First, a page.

If the victim you are supporting is currently living in Lincolnshire they may wish to consider travelling further away in order to feel safe.
We can assist with this as we have access to refuge vacancies across the UK.
For those living in Lincolnshire they can contact EDAN Lincs Refuge.
Outside of office hours please contact the
24 hour National Domestic Abuse Helpline on 0808 2000 247
Most refuges accept referrals from professionals. However, it’s likely the refuge will want to speak with the victim directly (as well as the professional) in order to seek consent and discuss their referral and support needs.
Other accommodation options for those experiencing domestic abuse.
There are four options:
- A victim with or without children should be able to access emergency accommodation through their local council, such as a hostel, hotel or bed and breakfast. As a professional you can make a referral to the local authority on their behalf. See Lincolnshire Duty to Refer Protocol for further information. Click To download form here.
If someone is fleeing domestic abuse and there is a risk of violence they are entitled to apply to any local authority of their choosing for housing. It is not necessary to have a local connection in cases of domestic violence.
- They may want to ask friends or family if they can stay with them temporarily if it is safe to do so. However, bear in mind that they might be more accessible to the abuser in these circumstances.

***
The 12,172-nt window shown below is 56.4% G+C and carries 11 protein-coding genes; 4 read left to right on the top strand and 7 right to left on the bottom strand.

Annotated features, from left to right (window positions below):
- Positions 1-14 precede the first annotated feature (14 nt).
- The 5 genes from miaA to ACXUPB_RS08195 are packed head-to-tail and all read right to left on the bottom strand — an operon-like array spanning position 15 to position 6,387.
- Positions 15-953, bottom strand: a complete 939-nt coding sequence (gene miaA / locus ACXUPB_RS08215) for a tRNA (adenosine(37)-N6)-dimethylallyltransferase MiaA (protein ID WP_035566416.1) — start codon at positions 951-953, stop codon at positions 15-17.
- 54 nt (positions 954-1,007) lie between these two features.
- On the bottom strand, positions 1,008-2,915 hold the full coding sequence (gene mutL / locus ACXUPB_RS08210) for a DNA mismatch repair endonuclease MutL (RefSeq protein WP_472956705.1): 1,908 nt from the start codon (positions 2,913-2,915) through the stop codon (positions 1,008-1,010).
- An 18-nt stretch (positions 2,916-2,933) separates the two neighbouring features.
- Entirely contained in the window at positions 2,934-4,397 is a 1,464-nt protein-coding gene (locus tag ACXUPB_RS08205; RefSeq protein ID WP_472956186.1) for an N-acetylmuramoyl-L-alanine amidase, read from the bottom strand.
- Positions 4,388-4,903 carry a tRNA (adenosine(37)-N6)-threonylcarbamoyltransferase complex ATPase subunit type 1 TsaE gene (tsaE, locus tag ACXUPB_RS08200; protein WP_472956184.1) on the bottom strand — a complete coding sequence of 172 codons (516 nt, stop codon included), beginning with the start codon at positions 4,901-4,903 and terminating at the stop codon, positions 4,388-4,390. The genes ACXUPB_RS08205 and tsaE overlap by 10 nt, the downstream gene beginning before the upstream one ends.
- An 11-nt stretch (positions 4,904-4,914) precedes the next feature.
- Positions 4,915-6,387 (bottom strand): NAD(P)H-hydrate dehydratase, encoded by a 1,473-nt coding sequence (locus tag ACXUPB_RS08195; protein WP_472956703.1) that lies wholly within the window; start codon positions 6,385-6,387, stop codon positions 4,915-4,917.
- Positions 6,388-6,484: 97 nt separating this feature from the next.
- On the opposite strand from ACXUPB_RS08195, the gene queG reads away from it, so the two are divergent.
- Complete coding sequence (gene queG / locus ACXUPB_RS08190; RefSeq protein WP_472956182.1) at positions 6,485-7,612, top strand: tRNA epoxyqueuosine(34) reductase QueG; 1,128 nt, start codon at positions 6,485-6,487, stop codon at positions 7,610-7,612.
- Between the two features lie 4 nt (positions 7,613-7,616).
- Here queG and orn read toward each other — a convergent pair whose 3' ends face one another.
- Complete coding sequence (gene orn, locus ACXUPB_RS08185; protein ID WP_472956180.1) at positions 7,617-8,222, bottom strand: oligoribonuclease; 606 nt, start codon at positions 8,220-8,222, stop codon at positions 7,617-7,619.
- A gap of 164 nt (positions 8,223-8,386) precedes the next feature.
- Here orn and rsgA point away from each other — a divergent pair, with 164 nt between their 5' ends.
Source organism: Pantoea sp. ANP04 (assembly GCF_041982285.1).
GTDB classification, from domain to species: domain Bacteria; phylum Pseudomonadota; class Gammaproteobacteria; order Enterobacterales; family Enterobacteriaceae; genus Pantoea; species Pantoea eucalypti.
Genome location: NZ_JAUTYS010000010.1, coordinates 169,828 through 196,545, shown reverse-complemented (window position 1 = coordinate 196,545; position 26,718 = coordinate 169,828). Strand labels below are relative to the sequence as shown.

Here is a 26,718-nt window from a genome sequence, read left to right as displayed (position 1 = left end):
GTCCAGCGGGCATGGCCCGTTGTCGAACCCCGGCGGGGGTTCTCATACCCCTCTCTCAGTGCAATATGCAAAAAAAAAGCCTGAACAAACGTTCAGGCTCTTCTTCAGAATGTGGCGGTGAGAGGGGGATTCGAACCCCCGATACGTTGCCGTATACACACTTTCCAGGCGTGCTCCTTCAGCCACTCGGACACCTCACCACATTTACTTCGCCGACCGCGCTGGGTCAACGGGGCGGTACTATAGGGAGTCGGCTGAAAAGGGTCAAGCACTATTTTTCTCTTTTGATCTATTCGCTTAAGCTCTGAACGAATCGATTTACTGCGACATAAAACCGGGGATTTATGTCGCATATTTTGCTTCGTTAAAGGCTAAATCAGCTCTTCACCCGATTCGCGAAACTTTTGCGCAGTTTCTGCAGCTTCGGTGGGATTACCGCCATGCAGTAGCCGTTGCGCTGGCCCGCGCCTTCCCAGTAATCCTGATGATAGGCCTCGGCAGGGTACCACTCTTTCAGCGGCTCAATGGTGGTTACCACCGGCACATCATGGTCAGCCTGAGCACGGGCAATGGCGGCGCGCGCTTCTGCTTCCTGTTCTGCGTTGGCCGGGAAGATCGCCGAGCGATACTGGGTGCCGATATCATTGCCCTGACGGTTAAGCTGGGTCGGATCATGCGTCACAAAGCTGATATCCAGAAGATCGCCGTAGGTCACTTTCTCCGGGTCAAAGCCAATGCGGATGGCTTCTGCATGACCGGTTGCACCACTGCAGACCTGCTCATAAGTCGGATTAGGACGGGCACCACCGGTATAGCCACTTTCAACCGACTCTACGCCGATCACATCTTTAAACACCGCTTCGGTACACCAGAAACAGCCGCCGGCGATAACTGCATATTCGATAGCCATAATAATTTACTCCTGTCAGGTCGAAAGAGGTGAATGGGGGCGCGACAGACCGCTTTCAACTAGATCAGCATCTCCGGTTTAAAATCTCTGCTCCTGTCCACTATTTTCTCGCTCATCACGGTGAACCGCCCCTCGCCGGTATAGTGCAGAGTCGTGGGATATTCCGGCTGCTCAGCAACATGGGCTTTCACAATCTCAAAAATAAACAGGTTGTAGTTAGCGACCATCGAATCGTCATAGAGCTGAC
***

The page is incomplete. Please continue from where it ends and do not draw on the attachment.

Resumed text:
- Private renting could be an option. For more help and information on general housing options they could contact their local council housing department.
- If they want to stay in their own home, they may want to consider an injunction to protect themselves and their children and to keep the abuser away Click here for information on injunctions
A person is most at risk when they leave an abusive relationship so safety planning is key to ensuring the victim and their children’s safety.
Click Here-Safety planning guidelines for important safety advice for those considering leaving an abusive relationship.
How will they get to refuge?
Refuge staff will explore travel options with the victim and provide guidance and support in arranging travel.
There is a scheme called Rail to Refuge. This is a joint initiative between rail companies and Women’s Aid in which train operators cover the cost of train tickets for women, men and children escaping domestic abuse travelling to refuge accommodation. For further information click here
What to take to the refuge?
If possible and safe to do so, the victim should try to take:
- Identification – birth certificates, passport, driving licence
- Any school and medical records, contact telephone numbers of the school, GP or health visitor.
- Money, bank cards, cheque book and credit cards
- Keys – house, car, office
- Prescribed medication and vitamin supplements
- Benefit letters
- Visas and work permits
- Mortgage details or lease and rental agreements
- Current unpaid bills
- Insurance documents
- Address book
- Personal items – photographs, small items of sentimental value, the children’s favorite items or small toys. Clothes and toiletries.
If it’s not safe for the victim to gather these items they should not do so. The most important thing is getting them to a place of safety.